The first ever exhibition to explore the depth of Muslim heritage in Europe will be launched in London this Monday, coinciding with the twenty-first anniversary of the 1995 Bosnian Srebrenica massacre.
The main part of Don’t Forget About Us; a Journey Through Europe’s Muslim Heritage uses the photography and words of award winning broadcaster, Travel Writer and photographer Tharik Hussain and the work of Bosnian photographer Jasmin Agovic. Hussain’s pieces come from his travels across Europe, exploring its Islamic heritage for the past two decades.
“Europe has almost 1400 years of Muslim history, and yet its cultural heritage is perceived as primarily Judeo-Christian. We are hoping, this exhibition begins to challenge that accepted wisdom, not in a bid to declare some kind of triumph of Muslim culture over the others, but to seek parity and say, Muslims and their culture is nothing new to Europe, they are just as much a part of Europe’s make up as anyone else,” explains Hussain who will also be introducing the European Muslim Heritage Foundation (EMHF) at the event being held in the London Muslim Centre.
The exhibition is supported by the London Muslim Centre, East London Mosque, Bosnia Heritage Foundation and IlmFeed. It features a line up of ‘indigenously’ European Muslim speakers.
Hafiz Armin Vlajcic and Mevludin Sahinovic are members of one of Europe’s oldest Muslim communities and will be talking about how they survived the horrors of the 1990s war in Bosnia. Meanwhile, Shaykh Ramadan Yaqoob, the Grand Mufti of Lithuania, will be relating the virtually unknown story of his community of Muslims who have been quietly living in the Baltic region for 618 years. Mufti Yaqoob is also exhibiting artefacts from his own community at the launch.
Mufti Ramadan Yaqoob
“This is a very important exhibition, at a very important time for the Muslims of Europe, because it says we are not ‘new’, we are not the ‘other’, we are also Europe and always have been.”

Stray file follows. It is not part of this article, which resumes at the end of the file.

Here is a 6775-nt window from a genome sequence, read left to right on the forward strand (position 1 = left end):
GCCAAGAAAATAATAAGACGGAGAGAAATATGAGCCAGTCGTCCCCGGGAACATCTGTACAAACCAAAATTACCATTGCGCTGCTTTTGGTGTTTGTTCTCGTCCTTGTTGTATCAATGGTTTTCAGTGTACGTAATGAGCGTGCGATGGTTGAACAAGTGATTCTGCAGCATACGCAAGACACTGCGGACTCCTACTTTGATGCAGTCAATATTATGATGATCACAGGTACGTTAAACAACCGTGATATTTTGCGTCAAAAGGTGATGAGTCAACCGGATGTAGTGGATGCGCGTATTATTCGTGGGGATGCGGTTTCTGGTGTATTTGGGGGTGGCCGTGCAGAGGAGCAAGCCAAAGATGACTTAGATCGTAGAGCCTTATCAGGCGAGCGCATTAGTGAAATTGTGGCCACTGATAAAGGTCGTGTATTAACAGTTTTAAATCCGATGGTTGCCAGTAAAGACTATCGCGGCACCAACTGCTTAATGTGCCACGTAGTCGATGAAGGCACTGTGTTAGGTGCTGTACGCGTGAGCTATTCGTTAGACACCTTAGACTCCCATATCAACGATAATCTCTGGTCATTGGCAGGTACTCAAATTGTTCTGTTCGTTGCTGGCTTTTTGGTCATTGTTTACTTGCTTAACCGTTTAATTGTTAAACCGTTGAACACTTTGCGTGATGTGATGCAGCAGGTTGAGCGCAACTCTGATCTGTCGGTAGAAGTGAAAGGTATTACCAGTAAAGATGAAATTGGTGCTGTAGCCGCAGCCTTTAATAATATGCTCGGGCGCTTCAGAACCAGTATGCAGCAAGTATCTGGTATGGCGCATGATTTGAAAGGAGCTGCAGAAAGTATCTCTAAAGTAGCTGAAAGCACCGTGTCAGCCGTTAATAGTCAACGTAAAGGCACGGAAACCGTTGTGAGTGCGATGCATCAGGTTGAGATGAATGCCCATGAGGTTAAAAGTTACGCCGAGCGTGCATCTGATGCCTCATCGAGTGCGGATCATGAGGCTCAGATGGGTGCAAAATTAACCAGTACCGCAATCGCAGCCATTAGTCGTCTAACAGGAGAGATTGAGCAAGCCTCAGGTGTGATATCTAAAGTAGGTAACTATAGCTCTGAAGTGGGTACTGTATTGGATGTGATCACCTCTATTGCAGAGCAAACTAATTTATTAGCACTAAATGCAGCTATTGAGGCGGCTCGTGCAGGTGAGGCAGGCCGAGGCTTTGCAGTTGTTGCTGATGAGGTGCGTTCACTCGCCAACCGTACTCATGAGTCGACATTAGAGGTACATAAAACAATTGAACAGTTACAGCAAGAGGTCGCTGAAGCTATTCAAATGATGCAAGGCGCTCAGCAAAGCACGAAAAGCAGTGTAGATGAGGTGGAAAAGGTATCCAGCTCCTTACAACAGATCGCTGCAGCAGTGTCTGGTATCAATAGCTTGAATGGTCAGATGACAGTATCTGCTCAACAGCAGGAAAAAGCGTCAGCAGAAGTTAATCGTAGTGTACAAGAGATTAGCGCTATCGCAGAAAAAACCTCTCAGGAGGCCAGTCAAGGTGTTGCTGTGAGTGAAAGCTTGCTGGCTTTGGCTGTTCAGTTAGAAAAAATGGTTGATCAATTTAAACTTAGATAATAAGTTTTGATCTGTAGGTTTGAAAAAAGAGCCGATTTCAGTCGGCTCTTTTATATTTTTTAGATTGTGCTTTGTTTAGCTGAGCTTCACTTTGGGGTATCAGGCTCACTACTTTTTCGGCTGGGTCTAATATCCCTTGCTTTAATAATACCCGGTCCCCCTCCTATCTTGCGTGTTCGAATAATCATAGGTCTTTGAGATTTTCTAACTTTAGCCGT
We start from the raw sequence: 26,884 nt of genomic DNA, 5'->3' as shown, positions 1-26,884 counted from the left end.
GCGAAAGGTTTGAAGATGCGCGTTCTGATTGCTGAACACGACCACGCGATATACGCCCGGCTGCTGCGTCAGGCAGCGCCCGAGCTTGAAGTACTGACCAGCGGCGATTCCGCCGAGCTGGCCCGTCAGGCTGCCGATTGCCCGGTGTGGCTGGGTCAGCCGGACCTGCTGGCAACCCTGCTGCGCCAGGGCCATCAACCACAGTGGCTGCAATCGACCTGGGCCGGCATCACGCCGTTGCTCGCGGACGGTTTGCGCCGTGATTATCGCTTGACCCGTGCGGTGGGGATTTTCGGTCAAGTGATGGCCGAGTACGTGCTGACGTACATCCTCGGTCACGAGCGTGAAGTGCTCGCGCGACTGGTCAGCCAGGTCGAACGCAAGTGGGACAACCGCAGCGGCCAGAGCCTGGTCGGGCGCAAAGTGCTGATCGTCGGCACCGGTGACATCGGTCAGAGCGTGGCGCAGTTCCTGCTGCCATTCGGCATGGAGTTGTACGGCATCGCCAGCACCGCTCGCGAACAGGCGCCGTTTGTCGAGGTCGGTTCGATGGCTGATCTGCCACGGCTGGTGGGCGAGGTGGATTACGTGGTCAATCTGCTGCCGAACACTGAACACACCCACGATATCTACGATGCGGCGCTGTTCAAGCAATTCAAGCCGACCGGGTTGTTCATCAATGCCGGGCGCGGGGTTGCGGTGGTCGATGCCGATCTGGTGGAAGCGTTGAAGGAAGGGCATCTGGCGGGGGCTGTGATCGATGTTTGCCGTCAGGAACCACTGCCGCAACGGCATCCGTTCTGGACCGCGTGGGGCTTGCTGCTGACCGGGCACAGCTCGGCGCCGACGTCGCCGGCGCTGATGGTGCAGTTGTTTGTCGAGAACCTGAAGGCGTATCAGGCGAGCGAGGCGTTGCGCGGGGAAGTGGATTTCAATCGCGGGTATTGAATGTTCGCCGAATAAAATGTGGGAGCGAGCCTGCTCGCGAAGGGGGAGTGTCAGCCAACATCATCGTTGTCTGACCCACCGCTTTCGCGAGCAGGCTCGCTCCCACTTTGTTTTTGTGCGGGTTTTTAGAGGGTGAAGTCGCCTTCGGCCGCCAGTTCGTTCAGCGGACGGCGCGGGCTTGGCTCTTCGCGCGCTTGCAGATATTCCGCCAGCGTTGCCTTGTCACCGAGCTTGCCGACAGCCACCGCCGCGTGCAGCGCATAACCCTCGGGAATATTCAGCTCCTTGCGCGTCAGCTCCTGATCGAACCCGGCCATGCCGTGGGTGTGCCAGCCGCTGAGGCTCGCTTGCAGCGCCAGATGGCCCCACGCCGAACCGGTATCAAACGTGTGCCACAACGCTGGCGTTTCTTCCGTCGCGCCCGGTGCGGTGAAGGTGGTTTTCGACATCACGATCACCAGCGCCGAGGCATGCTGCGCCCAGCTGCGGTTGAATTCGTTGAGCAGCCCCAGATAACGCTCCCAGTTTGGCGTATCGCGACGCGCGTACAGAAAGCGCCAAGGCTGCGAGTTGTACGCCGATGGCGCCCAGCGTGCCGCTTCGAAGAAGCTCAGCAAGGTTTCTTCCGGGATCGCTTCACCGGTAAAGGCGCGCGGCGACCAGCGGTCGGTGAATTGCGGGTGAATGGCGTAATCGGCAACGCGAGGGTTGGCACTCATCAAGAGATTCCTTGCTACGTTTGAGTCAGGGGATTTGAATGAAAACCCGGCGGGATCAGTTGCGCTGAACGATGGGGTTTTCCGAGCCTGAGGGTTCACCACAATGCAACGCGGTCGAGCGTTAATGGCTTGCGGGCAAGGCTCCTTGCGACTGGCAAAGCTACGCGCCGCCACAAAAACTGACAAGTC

“My ancestors have been Lithuanian for seven centuries, how can you tell me I am not European? I am as European as any other Lithuanian. Through this exhibition and the foundation, we hope to make this normal to people’s understanding,” explains the Mufti who is also the first person to translate the Qur’an from Arabic into Lithuanian.
Hussain’s photos feature images from European nations as diverse as Spain, Bulgaria, Estonia, France and England. Highlights in this section include a photo of a medieval Muslim tomb in the Balkans, today revered by both Christians and Muslims, one of a ninth century coin found in Estonia minted by the Muslim Abbasid caliphate in Baghdad, and a man worshipping in the mosque that was home to Britain’s earliest indigenous Muslim community who were led by converted Victorian Lords and Ladies.
Meanwhile Agovic’s collection, recalls the horrors of Bosnia’s Srebrenica Massacre. Agovic took his photos during his time at the International Commission on Missing persons documenting and identifying the remains of the thousands of victims who were buried in mass graves.
The massacre is also an important part of the Muslim heritage of Europe says Hussain, albeit one of the darker passages.
“It is important we acknowledge it all; the good, bad and painful. In today’s climate, Srebrenica represents an important reminder of what hate can lead to.”
For Hussain the exhibition and the EMHF are the beginning of a journey he has already been on physically.
“I remember being on my way out of Europe, convinced I didn’t belong here, wanting to live in the Middle East because I thought Muslims weren’t from Europe.
“And then something strange happened on the flight stopover in Cyprus. There at the very edge of Europe, I stumbled upon the tomb of a female companion of the Prophet Muhammad. I found myself wondering, ‘what on earth is she doing here?’ and ‘why hadn’t anybody told me Muslims had come to Europe so long ago?” He recalls.
The find in Cyprus completely changed things. A seed was planted in Hussain and after returning from the Middle East, feeling no more at home there, Hussain began his wanderings across Europe in search of what he believes is his Muslim history – what he has come across has blown him away and inspired him to write up his journeys as articles. In time, he hopes to also turn these into a book.
“I know I belong here now. I know what Muslims have given Europe and that makes me a proud European Muslim. I hope events like this exhibition, which offers a glimpse of this, begin to make others also realise this” says Hussain.
The exhibition launch will be held on Monday July 11 at the new Maryam Centre in the LMC and starts at 6.30pm. It is a free event, but tickets must be booked. Click here to book your free tickets.
The exhibition will remain at the LMC until 17 July.
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